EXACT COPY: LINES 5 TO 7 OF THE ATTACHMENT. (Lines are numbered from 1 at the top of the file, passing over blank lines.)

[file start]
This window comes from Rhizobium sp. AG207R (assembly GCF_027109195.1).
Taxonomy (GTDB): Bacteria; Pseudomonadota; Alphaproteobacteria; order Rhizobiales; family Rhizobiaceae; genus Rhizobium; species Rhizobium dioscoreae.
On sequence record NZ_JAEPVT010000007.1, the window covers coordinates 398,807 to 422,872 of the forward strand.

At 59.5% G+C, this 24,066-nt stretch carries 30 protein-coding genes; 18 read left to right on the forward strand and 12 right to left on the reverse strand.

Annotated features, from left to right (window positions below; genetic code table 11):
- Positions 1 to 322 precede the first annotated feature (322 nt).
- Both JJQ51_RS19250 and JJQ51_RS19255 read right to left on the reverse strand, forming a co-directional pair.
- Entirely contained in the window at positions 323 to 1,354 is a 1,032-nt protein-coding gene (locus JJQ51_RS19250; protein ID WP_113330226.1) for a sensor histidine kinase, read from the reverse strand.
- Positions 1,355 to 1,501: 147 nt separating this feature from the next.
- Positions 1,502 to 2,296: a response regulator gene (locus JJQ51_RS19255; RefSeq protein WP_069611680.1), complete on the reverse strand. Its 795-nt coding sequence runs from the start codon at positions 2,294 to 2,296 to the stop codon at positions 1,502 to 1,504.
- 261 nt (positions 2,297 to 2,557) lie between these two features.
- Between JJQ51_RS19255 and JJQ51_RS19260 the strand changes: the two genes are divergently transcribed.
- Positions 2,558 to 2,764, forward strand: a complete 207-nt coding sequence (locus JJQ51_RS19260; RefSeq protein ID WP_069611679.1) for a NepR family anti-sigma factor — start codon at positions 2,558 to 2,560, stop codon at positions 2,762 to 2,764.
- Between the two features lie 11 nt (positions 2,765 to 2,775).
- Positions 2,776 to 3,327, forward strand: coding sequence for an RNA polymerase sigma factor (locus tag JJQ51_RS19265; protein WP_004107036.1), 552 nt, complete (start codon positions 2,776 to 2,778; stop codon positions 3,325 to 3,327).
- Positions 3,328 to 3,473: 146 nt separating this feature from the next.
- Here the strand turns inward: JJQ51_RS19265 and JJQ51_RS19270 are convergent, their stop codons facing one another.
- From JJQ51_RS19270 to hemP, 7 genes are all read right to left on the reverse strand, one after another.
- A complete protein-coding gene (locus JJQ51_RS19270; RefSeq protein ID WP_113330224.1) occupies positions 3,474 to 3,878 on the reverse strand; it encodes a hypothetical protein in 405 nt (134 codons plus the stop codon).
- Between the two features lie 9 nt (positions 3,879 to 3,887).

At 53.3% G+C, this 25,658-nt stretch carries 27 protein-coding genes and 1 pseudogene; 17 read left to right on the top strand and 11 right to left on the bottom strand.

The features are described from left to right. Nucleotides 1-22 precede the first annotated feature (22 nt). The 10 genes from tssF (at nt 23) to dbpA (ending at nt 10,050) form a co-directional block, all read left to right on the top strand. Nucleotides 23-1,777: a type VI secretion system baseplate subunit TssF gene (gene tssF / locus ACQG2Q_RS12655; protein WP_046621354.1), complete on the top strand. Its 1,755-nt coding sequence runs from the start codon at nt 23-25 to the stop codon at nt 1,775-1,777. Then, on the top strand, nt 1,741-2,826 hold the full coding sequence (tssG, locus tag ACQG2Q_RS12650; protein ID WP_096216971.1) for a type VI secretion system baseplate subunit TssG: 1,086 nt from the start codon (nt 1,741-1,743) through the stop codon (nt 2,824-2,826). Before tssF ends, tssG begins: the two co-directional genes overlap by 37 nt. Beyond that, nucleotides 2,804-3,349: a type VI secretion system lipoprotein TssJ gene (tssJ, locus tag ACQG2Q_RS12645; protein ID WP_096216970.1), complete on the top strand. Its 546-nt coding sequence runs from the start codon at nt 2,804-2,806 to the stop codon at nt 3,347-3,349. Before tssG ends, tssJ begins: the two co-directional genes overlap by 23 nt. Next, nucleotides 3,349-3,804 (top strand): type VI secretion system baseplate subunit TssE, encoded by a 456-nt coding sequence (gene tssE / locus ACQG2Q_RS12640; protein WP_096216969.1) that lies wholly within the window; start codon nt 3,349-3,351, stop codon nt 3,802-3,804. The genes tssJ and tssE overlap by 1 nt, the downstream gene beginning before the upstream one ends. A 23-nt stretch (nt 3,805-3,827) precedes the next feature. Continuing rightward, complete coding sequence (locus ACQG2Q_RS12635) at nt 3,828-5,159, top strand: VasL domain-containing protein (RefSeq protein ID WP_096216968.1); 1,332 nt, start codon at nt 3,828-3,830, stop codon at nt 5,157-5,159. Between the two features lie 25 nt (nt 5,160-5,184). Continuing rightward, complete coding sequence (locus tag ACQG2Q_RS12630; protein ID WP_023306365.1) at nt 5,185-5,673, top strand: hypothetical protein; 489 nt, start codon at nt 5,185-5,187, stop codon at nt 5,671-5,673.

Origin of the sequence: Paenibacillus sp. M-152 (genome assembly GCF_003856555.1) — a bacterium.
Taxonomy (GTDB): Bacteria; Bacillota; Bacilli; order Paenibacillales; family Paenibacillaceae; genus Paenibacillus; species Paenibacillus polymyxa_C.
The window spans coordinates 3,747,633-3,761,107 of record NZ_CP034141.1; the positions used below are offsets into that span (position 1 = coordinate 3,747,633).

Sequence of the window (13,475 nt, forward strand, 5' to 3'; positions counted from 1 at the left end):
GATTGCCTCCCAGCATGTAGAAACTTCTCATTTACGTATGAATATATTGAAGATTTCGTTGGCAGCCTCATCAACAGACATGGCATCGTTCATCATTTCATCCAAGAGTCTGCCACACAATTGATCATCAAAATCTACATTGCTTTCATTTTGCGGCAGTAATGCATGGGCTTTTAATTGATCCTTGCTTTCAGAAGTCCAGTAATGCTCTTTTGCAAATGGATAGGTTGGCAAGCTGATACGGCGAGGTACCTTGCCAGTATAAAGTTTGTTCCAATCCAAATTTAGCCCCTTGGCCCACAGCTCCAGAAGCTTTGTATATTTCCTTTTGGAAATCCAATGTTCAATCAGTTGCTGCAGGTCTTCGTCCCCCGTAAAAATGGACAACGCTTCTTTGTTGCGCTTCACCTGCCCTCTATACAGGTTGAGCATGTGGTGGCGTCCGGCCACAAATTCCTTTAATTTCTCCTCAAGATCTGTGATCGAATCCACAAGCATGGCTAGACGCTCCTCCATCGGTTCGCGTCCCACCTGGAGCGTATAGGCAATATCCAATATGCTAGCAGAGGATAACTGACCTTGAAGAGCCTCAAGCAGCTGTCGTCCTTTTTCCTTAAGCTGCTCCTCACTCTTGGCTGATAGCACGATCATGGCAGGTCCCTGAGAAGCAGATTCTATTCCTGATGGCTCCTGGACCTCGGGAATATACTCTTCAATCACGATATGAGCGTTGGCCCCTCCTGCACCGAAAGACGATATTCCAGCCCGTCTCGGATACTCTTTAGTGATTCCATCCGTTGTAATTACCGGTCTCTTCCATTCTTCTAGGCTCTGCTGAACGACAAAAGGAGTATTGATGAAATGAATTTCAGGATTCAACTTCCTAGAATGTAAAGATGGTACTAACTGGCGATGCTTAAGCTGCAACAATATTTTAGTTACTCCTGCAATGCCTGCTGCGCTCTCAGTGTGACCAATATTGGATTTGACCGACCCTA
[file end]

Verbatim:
Annotated features, from left to right (window positions below; genetic code table 11):
- Positions 1 to 322 precede the first annotated feature (322 nt).
- Both JJQ51_RS19250 and JJQ51_RS19255 read right to left on the reverse strand, forming a co-directional pair.